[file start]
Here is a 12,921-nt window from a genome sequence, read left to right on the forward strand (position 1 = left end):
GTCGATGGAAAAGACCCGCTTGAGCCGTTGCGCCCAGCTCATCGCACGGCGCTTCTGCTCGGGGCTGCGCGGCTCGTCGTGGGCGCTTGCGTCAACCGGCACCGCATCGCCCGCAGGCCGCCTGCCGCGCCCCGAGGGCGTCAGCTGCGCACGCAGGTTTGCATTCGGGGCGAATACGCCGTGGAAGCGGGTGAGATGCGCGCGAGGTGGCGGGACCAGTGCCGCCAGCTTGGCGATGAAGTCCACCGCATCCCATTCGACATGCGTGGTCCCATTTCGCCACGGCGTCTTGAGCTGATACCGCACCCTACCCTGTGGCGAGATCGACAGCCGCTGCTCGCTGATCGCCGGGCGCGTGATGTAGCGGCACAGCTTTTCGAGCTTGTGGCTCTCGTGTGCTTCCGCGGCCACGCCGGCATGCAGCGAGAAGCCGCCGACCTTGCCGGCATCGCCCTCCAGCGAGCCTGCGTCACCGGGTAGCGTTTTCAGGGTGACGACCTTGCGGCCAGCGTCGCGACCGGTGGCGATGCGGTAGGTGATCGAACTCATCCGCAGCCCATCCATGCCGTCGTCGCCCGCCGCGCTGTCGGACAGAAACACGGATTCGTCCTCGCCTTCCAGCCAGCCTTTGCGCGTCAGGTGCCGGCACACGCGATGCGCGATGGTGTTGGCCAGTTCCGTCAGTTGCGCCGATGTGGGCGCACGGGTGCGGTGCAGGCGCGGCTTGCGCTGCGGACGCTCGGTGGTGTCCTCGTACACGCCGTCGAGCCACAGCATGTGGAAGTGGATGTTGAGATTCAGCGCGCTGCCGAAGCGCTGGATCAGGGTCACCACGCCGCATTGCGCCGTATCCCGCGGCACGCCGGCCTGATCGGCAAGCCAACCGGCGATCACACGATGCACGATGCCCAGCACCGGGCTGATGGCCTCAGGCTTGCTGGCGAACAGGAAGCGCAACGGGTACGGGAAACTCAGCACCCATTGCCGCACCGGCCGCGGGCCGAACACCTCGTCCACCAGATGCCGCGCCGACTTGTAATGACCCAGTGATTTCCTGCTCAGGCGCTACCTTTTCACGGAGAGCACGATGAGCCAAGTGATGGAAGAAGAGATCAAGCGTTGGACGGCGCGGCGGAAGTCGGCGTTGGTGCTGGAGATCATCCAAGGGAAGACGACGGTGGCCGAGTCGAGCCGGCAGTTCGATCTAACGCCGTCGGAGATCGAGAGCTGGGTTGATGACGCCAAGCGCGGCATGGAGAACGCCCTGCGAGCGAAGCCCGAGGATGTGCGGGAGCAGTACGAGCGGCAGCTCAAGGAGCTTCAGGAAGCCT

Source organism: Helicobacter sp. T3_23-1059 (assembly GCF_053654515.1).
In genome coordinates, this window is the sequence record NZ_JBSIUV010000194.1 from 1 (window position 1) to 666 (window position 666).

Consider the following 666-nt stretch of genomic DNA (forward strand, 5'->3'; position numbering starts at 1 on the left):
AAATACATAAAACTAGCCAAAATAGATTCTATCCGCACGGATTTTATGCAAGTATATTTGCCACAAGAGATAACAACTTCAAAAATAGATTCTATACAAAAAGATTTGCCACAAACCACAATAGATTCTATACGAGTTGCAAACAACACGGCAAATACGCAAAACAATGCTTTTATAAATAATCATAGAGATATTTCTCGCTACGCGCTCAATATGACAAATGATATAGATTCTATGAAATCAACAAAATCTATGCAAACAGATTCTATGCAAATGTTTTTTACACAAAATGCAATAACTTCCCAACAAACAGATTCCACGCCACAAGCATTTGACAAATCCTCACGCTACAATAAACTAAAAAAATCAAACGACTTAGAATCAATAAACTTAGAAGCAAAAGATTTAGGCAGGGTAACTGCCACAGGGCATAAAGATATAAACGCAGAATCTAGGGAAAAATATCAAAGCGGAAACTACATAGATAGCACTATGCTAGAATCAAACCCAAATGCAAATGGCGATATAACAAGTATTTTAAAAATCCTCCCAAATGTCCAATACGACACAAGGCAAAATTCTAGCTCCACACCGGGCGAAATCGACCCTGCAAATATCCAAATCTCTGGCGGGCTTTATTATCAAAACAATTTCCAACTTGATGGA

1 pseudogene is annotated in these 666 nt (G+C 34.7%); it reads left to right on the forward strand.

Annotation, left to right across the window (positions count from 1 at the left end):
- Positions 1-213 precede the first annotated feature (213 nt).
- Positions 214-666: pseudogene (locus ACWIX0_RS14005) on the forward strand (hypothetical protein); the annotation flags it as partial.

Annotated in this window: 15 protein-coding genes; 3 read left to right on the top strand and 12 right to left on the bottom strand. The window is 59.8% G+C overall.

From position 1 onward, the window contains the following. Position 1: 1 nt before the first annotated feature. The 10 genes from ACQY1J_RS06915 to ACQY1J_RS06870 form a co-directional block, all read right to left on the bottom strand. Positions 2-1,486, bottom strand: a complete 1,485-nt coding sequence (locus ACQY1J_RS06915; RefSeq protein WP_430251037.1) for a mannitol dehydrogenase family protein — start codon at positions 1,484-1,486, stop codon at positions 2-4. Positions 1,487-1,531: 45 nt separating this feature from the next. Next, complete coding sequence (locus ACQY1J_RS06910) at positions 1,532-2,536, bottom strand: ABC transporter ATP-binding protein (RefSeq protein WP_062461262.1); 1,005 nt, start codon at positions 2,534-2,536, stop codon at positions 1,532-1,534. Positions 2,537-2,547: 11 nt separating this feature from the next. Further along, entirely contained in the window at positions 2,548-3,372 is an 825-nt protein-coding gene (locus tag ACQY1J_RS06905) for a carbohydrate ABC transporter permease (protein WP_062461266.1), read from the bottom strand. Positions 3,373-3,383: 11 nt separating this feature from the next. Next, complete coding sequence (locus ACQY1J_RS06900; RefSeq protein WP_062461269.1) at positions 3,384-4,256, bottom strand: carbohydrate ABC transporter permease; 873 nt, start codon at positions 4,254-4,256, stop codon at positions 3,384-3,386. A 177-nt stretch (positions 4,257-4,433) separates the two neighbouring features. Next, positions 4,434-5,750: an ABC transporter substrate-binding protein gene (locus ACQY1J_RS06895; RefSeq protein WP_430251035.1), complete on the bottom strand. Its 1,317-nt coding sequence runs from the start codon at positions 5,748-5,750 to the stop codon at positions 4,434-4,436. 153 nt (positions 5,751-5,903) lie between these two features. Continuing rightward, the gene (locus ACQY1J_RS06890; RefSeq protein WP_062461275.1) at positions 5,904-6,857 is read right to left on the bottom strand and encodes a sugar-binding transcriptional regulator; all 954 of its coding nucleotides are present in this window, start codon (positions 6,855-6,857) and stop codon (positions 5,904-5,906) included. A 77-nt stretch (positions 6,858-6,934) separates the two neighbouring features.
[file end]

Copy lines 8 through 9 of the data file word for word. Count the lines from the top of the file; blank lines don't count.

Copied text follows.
Annotation, left to right across the window (positions count from 1 at the left end):
- Positions 1-213 precede the first annotated feature (213 nt).